Alfa Romeo 90 flashback

By: Dr John Wright

Presented by

alfa romeo 90 alfa romeo 90
alfa romeo 90 front alfa romeo 90 front
alfa romeo 90 rear alfa romeo 90 rear
alfa romeo 90 interior alfa romeo 90 interior

Dr John Wright goes into 90 how many times? Ah, that would be plenty...

From Unique Cars #320, Jan/Feb 2011 

Alfa 90

I hadn’t fallen in love with Alfas when I made my first trip overseas for the 1984 Turin Salon, one of two Australian journalists on a Fiat junket. But one of the stars of that spectacle was the Alfa 90 and it took my eye. The promise of the GTV6 engine in an Alfetta somehow got mixed up with excitement about being in Italia, its magnificent unfamiliarity.

Perhaps you’ve never seen an Alfa 90? Or you may have seen one and not marked it as anything special. Actually, you’d be right. Even when this narrow-gutted, upright sports sedan lobbed in Oz the following year, it looked somehow dated. The handling was ordinary and the performance far from electric. But it was enmeshed with my memories of Italy and I couldn’t resist the urge to purchase.

alfa-romeo-90-front.jpgRear drive, transaxle gearbox and injected V6 failed to make the Alfa 90 exciting, but Wrighty owned six!

Some of the colour schemes were novel. The bright solid red came with dark grey or bright blue interior. Of the latter, that genius PR man Enrico Zanarini said knowingly, almost conspiratorially, "the latest Italian fashion". But blue velour looked good in a solid navy car.

Before finally deciding to buy, I organised a drag race from 80-160km/h between a test 90 and my own Malachite 5.0-litre VB Commodore SL/E. There was not a metre between them.

| 2019 Market Review: Alfa Romeo 1963-1992

This should have told me to keep the Commodore but my buyer’s heart chose to think of this result as confirming the Alfa’s speed – equal to a standard seven-year-old automatic V8. Half the capacity, I reasoned, and how about that V6 soundtrack? (Or how about the 308 with its air cleaner lid inverted?) There was something about the perverse formula of the 90. There must have been or I should get back on the psychiatrist’s couch. I owned six of ’em between 1986 and 1997. Two were even turned into race cars. I especially liked the combination of a rollcage and the in-dash, lift-out briefcase...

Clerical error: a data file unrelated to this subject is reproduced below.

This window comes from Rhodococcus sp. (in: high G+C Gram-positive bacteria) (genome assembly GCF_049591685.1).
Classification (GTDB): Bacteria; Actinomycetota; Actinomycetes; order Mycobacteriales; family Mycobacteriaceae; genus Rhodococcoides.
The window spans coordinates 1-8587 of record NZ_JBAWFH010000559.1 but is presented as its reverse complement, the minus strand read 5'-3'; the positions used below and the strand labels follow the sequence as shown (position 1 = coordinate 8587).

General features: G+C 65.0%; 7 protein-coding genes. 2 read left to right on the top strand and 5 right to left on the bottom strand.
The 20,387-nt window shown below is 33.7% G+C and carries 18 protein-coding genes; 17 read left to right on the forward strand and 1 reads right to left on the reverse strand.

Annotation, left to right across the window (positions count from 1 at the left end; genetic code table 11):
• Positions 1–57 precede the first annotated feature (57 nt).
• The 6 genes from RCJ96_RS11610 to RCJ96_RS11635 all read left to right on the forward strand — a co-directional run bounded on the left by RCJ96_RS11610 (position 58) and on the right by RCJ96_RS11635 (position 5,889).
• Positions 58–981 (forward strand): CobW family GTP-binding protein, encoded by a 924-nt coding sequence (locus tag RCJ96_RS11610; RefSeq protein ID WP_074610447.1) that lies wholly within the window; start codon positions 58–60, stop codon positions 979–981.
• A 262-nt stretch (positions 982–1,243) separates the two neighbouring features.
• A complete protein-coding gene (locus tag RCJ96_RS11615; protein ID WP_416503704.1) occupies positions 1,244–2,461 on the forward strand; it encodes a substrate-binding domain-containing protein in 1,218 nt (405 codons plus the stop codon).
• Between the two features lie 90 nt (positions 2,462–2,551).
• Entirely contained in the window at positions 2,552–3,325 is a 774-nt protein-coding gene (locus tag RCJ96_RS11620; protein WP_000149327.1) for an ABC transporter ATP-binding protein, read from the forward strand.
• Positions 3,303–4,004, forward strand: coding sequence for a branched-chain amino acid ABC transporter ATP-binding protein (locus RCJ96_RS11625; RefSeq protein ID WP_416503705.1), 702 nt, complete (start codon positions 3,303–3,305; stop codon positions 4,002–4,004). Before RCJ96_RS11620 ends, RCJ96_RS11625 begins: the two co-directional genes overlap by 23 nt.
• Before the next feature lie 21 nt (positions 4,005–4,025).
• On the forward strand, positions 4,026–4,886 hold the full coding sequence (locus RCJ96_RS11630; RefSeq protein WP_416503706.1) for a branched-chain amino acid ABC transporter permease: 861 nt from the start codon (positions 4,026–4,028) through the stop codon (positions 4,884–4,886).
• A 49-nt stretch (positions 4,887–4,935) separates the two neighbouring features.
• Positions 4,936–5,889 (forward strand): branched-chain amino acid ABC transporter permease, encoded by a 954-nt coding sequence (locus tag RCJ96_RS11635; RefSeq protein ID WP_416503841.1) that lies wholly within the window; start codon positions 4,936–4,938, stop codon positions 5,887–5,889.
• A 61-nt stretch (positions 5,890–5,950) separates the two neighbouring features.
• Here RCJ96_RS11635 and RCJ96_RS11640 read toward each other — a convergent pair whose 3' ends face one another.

alfa-romeo-90-rear.jpgNarrow body simply a reskinned '72 Alfetta

Some years ago I rang in response to an ad. "Has it still got the briefcase?’ I asked. Pause… "What briefcase?"

The Alfa 90 was, as my old friend and then Holden PR man, Marcus McInnes said, "a V6 Alfetta". It could even be made to handle almost as well, despite the extra weight up front.

alfa-romeo-90-interior.jpgZero Alfa romance in digital dash

I loved the sheer Italianate zaniness of the interior – all digital instruments and green lights and plush velour, and the briefcase (many of which were lifted out and never returned, per comment above). I thought of it as a GTV sedan until I decided the coupe was more desirable in almost every way. Funny thing, everyone else seemed to have always thought that!

In my opinion, the 90 was better than the front-drive 164, despite being nowhere near as plush. The desperately over-rated Alfasud was an OK front-driver by mid-70s standards but the 164 was a shocker. I’ve only had one of those.

Unique Cars magazine Value Guides

Sell your car for free right here

 

Sign up to our free weekly newsletter for more unique car reviews and features plus see the latest unique and classic cars for sale.

Subscribe to Unique Cars magazine
- Print edition
- Digital edition